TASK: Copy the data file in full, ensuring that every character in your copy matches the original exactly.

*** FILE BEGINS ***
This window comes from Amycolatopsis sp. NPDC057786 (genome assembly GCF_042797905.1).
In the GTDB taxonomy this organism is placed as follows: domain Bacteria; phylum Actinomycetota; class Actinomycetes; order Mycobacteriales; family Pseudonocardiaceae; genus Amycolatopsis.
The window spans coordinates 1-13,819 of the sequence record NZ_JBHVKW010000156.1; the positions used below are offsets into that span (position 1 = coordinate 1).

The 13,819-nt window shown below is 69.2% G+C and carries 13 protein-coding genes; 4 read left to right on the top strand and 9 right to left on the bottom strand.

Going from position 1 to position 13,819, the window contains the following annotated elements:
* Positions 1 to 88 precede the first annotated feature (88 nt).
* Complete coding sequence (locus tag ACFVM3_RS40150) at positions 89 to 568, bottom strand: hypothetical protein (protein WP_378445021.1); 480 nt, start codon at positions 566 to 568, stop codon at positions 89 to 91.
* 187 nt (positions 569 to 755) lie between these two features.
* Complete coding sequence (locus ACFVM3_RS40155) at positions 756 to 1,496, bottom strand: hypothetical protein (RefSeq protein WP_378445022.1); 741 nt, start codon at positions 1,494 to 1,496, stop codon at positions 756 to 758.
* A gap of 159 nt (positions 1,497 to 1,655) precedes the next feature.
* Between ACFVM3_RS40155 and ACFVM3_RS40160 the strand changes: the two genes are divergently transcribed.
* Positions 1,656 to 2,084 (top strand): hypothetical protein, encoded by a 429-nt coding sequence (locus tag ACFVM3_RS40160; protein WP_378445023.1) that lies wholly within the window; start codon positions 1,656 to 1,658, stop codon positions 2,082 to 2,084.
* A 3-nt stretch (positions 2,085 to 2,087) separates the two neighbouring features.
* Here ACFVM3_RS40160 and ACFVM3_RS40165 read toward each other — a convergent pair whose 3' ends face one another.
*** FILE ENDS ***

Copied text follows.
This window comes from Amycolatopsis sp. NPDC057786 (genome assembly GCF_042797905.1).
In the GTDB taxonomy this organism is placed as follows: domain Bacteria; phylum Actinomycetota; class Actinomycetes; order Mycobacteriales; family Pseudonocardiaceae; genus Amycolatopsis.
The window spans coordinates 1-13,819 of the sequence record NZ_JBHVKW010000156.1; the positions used below are offsets into that span (position 1 = coordinate 1).

The 13,819-nt window shown below is 69.2% G+C and carries 13 protein-coding genes; 4 read left to right on the top strand and 9 right to left on the bottom strand.

Going from position 1 to position 13,819, the window contains the following annotated elements:
* Positions 1 to 88 precede the first annotated feature (88 nt).
* Complete coding sequence (locus tag ACFVM3_RS40150) at positions 89 to 568, bottom strand: hypothetical protein (protein WP_378445021.1); 480 nt, start codon at positions 566 to 568, stop codon at positions 89 to 91.
* 187 nt (positions 569 to 755) lie between these two features.
* Complete coding sequence (locus ACFVM3_RS40155) at positions 756 to 1,496, bottom strand: hypothetical protein (RefSeq protein WP_378445022.1); 741 nt, start codon at positions 1,494 to 1,496, stop codon at positions 756 to 758.
* A gap of 159 nt (positions 1,497 to 1,655) precedes the next feature.
* Between ACFVM3_RS40155 and ACFVM3_RS40160 the strand changes: the two genes are divergently transcribed.
* Positions 1,656 to 2,084 (top strand): hypothetical protein, encoded by a 429-nt coding sequence (locus tag ACFVM3_RS40160; protein WP_378445023.1) that lies wholly within the window; start codon positions 1,656 to 1,658, stop codon positions 2,082 to 2,084.
* A 3-nt stretch (positions 2,085 to 2,087) separates the two neighbouring features.
* Here ACFVM3_RS40160 and ACFVM3_RS40165 read toward each other — a convergent pair whose 3' ends face one another.